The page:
The Rabbi Harold Kushner’s book provides some insight and comfort in this difficult time. Too, a handout from Kathleen Horan, current board president of the Indian Creek Nature Center, and a professional in human service fields. In chapter four of Kushner’s book, “No Exceptions for Nice People,” he writes to the mis-notion of “acts of God,” (insurance companies like to refer to natural disasters in this silly way) Kushner counters that the phrase alone is taking God’s name in vain. Nature, is “morally blind.” Nature just is. Things happen.
God is not morally blind and does not choose one above the other. “God stands for justice, for fairness, for compassion….The act of God is the courage of people to rebuild their lives after (the disaster) and the rush of others to help them in whatever way they can.”
So in the Floods of 2008, which are continuing down the Mississippi River with levees failing (and NO, the muskrat is not to blame for the failure…why didn’t the Corps of Engineers or some responsible agency fix the holes? Someone apparently knew about the holes if they could in short order blame muskrats.)
Kathleen Horan distributed this paper based on information gleaned from the Iowa State and Wisconsin Extension Offices.
Emotional Recovery after a Disaster
Disasters bring with them a range of emotional responses. Being able to recognize and cope with these emotions is an important part of the recovery process.
Phases of Disaster
There are four phases of disaster and emotional response.
1. Historic Phase (This is the correct term) – This is the period immediately after disaster occurs and emotions are strong. People often are engaged in heroic actions as they work to save their own or other’s property.
2. Honeymoon Phase – Usually lasting from one week to 6 months after the disaster, this is a time when there is sense of having shared a dangerous experience and lived through it.
3. Disillusionment Phase – This phase generally lasts from about 2 months to one, even two or more years. Strong feelings of disappointment, anger, resentment and bitterness may appear. Many outside agencies and helping organizations have left and victims may feel the loss of community support as they work on rebuilding their own lives and solving their own individual problems.
4. Reconstruction Phase – Survivors come to realize that they will need to solve the problems of rebuilding by themselves and take responsibility for the tasks. This phase generally lasts for several years after the disaster. New buildings, new plans and new programs affirm people’s belief in their community and their capabilities. If signs of progress are delayed, the emotional problems that appear can be intense.
1. Let people help you. The additional help can make a difference between coping and suffering.
2. Take care of your physical and emotional needs. Eat a balanced diet. Try to get enough sleep. Talk with others about your feelings and listen to theirs. Look for positives in the situation.
3. Be patient with one another. It is natural to express disbelief, anger, sadness, anxiety and depression after a disaster. Emotions and moods can change suddenly.
4. Don’t overlook the feelings of children as you deal with the disaster. They need to know they can count on you for extra attention, love and support. Reassure them they are not responsible for the problems you are facing.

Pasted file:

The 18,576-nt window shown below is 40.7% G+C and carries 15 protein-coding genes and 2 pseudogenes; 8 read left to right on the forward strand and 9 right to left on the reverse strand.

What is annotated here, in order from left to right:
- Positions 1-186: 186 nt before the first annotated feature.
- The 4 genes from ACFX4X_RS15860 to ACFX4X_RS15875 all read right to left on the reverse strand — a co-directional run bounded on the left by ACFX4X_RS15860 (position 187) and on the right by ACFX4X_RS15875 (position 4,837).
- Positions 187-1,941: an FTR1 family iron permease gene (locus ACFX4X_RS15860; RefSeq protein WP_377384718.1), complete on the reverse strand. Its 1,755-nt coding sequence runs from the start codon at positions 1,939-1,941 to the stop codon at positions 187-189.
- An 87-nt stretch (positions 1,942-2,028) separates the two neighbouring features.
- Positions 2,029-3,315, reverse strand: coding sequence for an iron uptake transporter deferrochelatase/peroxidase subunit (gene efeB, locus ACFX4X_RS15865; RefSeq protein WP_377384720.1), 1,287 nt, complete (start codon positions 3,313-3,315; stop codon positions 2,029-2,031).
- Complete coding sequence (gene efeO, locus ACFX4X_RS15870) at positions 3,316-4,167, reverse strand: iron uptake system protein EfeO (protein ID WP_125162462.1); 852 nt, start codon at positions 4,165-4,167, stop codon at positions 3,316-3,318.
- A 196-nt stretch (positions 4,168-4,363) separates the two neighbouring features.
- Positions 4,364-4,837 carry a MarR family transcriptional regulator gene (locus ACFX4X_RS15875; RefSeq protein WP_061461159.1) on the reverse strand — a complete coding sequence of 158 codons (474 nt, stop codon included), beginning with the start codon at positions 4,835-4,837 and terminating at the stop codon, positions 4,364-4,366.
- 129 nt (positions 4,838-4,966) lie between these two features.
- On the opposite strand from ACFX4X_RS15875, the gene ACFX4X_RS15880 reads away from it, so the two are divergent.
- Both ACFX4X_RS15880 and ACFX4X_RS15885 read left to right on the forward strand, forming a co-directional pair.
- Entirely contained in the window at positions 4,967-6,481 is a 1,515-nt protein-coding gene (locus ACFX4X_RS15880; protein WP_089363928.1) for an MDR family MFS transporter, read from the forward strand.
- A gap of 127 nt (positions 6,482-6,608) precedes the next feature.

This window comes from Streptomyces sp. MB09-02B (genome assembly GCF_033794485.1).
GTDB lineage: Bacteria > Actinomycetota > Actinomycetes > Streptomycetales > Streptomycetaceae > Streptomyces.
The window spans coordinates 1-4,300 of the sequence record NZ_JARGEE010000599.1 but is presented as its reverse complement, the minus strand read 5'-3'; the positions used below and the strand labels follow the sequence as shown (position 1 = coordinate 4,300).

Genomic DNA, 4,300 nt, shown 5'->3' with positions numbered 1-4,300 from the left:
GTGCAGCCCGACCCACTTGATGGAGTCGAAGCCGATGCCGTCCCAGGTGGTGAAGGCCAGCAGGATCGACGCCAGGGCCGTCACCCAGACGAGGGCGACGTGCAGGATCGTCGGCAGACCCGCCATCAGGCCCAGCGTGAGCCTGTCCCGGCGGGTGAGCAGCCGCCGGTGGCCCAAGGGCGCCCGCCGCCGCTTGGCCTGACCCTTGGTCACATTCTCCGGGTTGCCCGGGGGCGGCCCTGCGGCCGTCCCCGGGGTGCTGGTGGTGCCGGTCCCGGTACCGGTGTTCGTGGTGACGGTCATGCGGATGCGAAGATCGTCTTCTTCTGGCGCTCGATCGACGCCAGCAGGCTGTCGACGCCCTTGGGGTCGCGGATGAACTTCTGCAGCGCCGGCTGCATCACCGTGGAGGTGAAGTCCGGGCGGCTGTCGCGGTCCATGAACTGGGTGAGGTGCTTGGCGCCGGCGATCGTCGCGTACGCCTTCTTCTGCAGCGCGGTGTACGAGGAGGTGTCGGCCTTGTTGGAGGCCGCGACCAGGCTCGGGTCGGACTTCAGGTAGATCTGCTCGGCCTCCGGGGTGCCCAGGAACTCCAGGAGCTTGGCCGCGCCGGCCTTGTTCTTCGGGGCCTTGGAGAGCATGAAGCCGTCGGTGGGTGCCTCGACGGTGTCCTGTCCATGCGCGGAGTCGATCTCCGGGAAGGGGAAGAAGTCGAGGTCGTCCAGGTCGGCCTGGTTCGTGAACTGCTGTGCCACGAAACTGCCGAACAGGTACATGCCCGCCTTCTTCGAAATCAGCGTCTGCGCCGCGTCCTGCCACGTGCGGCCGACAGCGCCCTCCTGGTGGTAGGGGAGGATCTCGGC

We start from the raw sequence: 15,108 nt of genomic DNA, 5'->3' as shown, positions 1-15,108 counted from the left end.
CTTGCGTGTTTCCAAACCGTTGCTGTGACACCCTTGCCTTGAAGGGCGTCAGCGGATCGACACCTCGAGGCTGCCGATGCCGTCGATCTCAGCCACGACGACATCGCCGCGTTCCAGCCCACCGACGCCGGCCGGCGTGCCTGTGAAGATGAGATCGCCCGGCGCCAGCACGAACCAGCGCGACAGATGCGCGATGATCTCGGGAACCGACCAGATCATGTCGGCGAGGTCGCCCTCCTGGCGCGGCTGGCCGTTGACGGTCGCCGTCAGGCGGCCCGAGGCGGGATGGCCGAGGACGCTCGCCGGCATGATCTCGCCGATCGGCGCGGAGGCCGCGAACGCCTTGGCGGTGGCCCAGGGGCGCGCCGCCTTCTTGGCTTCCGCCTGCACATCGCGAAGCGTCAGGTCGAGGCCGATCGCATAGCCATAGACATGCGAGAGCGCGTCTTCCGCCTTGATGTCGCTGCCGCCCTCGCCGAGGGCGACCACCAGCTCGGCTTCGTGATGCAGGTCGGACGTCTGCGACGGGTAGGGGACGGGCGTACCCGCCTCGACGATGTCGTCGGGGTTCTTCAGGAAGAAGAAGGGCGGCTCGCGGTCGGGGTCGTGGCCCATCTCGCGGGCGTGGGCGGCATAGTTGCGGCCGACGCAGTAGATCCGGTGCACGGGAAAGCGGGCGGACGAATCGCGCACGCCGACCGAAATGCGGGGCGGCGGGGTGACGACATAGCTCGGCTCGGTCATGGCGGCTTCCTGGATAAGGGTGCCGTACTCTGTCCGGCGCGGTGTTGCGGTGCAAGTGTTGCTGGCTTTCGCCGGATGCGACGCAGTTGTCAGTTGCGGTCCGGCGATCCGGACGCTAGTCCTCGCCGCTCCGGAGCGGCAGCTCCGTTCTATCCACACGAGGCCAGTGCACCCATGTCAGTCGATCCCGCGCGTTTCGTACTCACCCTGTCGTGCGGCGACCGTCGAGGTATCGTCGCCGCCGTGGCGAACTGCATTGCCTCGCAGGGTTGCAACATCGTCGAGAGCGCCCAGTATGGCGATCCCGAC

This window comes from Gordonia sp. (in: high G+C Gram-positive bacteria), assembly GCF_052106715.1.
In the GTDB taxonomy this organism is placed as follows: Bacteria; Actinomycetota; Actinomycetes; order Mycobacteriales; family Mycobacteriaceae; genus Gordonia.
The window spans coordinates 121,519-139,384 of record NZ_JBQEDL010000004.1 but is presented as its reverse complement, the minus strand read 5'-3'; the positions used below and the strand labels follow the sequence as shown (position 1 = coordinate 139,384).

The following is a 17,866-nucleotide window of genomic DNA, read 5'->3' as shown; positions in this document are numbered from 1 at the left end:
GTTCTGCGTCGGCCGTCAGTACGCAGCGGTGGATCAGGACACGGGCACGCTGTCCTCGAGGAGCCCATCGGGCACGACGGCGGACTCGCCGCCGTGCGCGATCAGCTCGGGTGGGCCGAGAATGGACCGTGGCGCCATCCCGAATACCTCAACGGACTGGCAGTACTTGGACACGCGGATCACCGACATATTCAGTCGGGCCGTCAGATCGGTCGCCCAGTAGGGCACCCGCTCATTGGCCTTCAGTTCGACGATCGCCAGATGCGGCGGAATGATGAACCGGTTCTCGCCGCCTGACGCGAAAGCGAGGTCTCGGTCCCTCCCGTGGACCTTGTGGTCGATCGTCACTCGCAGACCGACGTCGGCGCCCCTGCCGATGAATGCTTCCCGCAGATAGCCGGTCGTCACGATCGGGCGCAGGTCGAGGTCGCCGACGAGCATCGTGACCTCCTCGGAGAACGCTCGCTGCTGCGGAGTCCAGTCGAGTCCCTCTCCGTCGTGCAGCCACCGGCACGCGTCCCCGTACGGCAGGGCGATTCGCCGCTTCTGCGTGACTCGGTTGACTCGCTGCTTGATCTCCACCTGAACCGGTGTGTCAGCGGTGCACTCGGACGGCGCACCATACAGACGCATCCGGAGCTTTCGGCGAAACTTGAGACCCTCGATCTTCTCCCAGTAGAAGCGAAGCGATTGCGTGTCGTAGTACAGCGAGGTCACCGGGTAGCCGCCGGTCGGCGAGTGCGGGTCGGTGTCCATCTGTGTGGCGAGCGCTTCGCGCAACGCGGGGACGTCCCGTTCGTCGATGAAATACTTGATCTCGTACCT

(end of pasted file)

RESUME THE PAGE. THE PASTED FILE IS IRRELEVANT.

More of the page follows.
5. Refocus on the big picture, instead of little details and the little problems. Don’t expect things to be restored instantly.
6. Remember that a support network is essential. Family members, friends, clergy and professional counselors can all be part of the necessary support.
7. Show by words and actions that you care. A friendly arm or a few words of support can be a big help. Don’t be afraid of doing or saying the wrong thing. Ask how you can help and remember that even small, kind deeds can mean a lot to others.
Supporting Those Around You
1. Tell others that they have done a good job.
2. Laughter can help relieve tension.
3. Be considerate. Small kindnesses matter.
4. Express love and concern often.
Signs of Depression
The sadness, anger and helplessness that many people feel directly after a disaster is very normal. After a few weeks though, ongoing symptoms of depression may require the help of a professional counselor.
Signs to watch for include:
- Constant feelings of sadness, irritability, or tension
- Decreased interest or pleasure in usual activities
- Loss of energy, feeling tired despite lack of activity
- Change in appetite, significant weight loss or gain
- Change in sleeping patterns, difficulty sleeping, early morning awakening, sleeping too much
- Decreased ability to make decisions or concentrate
- Feelings of worthlessness, hopelessness, or guilt
- Thoughts of suicide or death
If you notice these signs in someone, encourage them to seek help. Local resources include:
Clergy at church or synagogue of choice
Foundation II Crisis Line 362-2174
United Way Referral 211
Abbe Center for Community Mental Health 398-3562
Prepared by Kathy Horan, President of Sisters Health Club, on June 24, 2008
Source: University of Wisconsin Cooperative Extension Service, Iowa State University Cooperative Extension Service, Kansas State University Cooperative Extension Service, University of Illinois Cooperative Extension Service
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